Mustangs V


I can’t believe it’s been seven weeks, almost two months! The big questions now are “exactly how old is Cavalry?” and “when is Cody’s foal due?”

Typically, mares aren’t bred immediately after foaling, but physically it’s possible; it’s called “foaling heat,” and occurs within a week or so of a foal’s birth. The gestation period for horses is about 11 months, so two foals from the same dam could be just eleven or eleven and a half months apart in age.

A friend and I tried to “age” Cav by looking at pictures of her foals and of him. Hers are reportedly turning eight months old today, February 1st. I’m sure he’s not any younger than that; but I’m putting him at nine months based on—wait for it—his tail, of all things. Compared to her foals, his is longer and more “horsey” than a foal’s tail would be.

If he’s nine months old, then Cody could foal within two months, or around April 1st. If he’s only eight months old, then foaling time will be around May 1st.

But, here’s the thing: looking at his teeth a few weeks ago, I’m not sure if I saw the third set of baby teeth or not. For obvious reasons, it was a really quick look! But yesterday, with the aid of a very large carrot, I got a much better look, and the third set is most definitely there and looks more like a set of yearling teeth.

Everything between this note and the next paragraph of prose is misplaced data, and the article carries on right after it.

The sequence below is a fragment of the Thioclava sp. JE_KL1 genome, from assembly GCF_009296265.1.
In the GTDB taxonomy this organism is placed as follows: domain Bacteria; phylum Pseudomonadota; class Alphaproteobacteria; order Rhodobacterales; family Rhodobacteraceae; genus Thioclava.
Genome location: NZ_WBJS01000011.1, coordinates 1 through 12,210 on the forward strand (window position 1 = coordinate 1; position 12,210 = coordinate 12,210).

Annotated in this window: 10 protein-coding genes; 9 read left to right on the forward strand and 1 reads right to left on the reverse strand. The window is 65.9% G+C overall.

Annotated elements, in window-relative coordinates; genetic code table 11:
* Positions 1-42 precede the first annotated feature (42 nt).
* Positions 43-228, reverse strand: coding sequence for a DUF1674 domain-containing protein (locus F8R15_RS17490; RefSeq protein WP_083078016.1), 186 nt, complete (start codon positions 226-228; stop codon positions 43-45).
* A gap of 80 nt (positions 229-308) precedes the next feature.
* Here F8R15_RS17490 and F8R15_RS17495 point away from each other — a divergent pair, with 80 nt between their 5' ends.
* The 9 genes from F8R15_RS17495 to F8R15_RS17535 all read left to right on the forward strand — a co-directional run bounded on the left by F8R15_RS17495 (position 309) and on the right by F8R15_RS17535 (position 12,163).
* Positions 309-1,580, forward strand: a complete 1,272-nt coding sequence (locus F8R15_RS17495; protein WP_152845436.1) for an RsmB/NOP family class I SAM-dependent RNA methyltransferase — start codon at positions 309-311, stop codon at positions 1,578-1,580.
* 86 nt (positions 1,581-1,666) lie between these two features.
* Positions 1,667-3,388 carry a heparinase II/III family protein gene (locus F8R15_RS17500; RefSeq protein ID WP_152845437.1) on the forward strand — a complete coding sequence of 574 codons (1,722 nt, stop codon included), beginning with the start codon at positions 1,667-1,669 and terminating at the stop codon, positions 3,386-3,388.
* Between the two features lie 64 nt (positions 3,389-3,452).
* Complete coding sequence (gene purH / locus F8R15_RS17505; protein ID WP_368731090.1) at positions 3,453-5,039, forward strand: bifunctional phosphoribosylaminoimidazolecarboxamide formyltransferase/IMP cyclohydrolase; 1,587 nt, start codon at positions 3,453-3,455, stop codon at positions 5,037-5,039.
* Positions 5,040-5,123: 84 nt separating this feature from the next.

And that means that every morning, I count how many horses are in the pasture . . .

Now, originally, I’d pegged Cody’s due date at April 20th, then revised to May 20th based on the discussion with my friend. Cody’s size, however, makes me think it might be sooner that both those dates.

I can’t really use the size of her bag, because Cav is still nursing a couple times a day for maybe a minute at a stretch. However, other signs, like her tail taking its time to lower after she raises it and the muscles on her rump becoming looser, are there.

I think.

I may be overthinking the entire thing. Maybe.

What I really think is that I better keep counting horses every morning . . .

002

003

036